Investors picked up shares of soda-and-snack giant PepsiCo
PepsiCo's latest growth figures are impressive. First-quarter revenue rose 10% as, the company said, "performance across all businesses [was] strong." Now PepsiCo says it expects to hit the high end of the full-year earnings per share (EPS) guidance it provided in early February, projecting net income of $2.29 per share.
What Pepsi has decided to do with all that cash represents classic big-company behavior. Pepsi plans to repurchase $7 billion worth of shares over the next three years, following the anticipated completion of the current $5 billion buyback plan. It is also bumping up its annual dividend payout from $0.64 to $0.92 per share. The larger a company gets, the more difficult it can be to find outlets for its cash that don't threaten to derail a business' focus.
PepsiCo has pulled off some solid deals in recent years, grabbing Gatorade from the Quaker Oats stable, snapping up independent drinkster South Beach Beverage, and swallowing Seagram's Tropicana line. Those pickups have helped turn PepsiCo into a company with nearly $27 billion in 2003 revenues -- nearly as big as Coca-Cola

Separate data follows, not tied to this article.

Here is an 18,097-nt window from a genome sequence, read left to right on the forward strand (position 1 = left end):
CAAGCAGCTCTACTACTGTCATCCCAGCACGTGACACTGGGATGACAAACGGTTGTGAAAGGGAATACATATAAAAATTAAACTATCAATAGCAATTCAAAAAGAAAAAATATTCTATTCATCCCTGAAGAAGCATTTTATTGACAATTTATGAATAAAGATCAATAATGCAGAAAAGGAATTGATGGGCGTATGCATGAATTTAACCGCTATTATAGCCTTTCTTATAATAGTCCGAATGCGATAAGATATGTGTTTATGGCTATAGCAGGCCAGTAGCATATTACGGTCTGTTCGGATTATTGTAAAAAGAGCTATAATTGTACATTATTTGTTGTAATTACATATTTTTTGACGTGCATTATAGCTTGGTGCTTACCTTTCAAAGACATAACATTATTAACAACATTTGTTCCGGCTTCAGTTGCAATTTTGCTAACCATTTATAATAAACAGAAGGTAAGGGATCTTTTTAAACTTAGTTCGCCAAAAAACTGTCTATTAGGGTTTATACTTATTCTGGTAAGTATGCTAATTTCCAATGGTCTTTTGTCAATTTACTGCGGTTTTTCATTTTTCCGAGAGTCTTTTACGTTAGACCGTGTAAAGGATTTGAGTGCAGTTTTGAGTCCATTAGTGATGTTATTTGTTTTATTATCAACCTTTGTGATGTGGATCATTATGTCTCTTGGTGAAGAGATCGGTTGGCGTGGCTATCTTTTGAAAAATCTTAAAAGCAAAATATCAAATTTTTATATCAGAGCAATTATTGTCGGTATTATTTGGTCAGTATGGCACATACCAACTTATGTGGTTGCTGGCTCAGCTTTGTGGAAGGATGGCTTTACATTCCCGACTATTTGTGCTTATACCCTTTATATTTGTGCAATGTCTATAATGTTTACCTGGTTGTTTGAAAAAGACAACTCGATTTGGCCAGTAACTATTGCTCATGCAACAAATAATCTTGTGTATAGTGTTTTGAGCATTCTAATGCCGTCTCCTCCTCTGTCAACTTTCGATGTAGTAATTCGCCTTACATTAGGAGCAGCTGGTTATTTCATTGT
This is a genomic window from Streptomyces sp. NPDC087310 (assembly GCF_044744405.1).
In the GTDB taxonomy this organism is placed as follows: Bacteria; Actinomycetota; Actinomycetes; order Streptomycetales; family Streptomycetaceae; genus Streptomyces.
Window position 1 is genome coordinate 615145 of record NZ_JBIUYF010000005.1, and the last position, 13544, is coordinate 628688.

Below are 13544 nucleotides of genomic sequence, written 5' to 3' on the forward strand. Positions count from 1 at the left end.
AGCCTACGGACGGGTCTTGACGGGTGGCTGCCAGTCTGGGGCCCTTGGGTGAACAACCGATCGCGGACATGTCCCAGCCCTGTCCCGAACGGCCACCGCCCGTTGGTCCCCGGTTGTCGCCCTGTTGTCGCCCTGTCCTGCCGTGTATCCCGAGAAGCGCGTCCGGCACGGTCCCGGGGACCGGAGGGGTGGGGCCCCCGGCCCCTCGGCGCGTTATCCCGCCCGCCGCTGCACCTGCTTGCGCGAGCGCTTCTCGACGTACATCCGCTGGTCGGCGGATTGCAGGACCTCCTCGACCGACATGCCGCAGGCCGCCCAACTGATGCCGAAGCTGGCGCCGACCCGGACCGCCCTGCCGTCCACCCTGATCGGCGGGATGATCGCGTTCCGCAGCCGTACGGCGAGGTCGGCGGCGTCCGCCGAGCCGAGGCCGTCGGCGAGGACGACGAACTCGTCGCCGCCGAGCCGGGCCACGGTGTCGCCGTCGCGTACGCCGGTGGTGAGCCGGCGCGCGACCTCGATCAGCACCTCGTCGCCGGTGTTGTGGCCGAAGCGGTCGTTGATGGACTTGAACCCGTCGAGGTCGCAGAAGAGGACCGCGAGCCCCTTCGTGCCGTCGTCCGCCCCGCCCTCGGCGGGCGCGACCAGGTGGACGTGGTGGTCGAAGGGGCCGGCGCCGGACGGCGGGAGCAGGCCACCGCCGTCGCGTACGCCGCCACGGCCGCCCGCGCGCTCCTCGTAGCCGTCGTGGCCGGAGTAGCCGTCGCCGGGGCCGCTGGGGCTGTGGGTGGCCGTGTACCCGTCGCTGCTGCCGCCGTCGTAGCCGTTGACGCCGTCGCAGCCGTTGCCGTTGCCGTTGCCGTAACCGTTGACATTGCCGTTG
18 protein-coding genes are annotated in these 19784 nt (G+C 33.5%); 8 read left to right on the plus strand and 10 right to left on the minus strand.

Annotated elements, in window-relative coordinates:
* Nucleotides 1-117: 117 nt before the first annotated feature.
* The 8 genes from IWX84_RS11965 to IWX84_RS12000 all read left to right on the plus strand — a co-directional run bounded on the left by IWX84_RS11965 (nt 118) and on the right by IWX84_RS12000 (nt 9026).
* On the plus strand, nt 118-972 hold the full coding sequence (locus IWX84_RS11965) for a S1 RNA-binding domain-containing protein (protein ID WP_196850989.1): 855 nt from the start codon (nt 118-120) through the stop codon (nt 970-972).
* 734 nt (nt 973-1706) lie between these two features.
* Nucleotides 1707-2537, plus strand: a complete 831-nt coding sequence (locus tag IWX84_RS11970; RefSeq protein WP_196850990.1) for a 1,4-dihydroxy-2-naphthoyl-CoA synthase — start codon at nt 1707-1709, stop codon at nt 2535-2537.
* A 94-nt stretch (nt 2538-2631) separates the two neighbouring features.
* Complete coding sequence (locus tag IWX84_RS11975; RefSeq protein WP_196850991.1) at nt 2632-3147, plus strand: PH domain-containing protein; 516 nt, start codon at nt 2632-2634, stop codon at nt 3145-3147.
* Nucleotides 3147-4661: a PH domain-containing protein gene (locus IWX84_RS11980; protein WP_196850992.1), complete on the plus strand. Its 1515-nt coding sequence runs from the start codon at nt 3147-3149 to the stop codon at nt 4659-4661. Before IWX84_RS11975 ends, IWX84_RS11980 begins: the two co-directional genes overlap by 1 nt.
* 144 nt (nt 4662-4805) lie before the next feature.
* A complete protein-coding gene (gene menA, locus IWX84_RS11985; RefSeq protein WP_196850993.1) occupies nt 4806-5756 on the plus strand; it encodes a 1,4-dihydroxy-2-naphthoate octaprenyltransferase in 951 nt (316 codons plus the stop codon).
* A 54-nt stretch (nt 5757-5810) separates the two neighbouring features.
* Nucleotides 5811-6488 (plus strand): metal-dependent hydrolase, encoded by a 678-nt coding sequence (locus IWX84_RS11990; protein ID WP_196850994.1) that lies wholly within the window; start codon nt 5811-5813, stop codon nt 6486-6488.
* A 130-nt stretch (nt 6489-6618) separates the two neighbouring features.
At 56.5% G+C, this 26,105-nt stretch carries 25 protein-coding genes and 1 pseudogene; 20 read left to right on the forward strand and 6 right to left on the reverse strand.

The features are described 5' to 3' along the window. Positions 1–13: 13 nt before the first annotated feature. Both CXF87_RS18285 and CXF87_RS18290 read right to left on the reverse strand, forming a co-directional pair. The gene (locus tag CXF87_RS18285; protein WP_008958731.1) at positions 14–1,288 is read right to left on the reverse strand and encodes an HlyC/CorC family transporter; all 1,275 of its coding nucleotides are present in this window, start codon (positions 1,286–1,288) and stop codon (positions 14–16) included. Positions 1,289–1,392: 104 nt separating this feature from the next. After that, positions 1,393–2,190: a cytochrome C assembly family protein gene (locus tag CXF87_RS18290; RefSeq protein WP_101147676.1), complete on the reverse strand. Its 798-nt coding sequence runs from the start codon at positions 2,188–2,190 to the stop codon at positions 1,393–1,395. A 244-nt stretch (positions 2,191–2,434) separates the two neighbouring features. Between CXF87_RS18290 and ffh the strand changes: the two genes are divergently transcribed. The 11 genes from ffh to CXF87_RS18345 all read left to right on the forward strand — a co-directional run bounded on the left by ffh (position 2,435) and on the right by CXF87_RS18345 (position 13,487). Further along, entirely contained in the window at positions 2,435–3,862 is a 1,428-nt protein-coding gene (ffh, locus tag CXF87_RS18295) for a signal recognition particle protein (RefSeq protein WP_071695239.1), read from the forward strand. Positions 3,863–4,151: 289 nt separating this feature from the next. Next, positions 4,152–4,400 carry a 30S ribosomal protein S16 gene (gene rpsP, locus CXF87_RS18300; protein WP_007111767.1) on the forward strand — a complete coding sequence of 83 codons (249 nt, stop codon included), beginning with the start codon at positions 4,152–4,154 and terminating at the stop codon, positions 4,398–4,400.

As PepsiCo gets bigger, however, it will become more difficult for it to snag brands that will have a real impact, even with its recent history of massive free cash flows. New products and brand variations can help as the company identifies trends -- it was juice, then water, and now no-carb drinks, it seems.
Given all that, PepsiCo appears to be doing everything it can to maintain strong profit growth and keep investors interested. Its recent success at both makes it easy to understand why the company's shares have outperformed Coca-Cola, Cadbury-Schweppes, and the Standard & Poor's 500 over the last five years.
Stock up on pop and chips and settle in for some chat on our PepsiCo discussion board.
Fool contributor Dave Marino-Nachison doesn't own any of the companies in this story.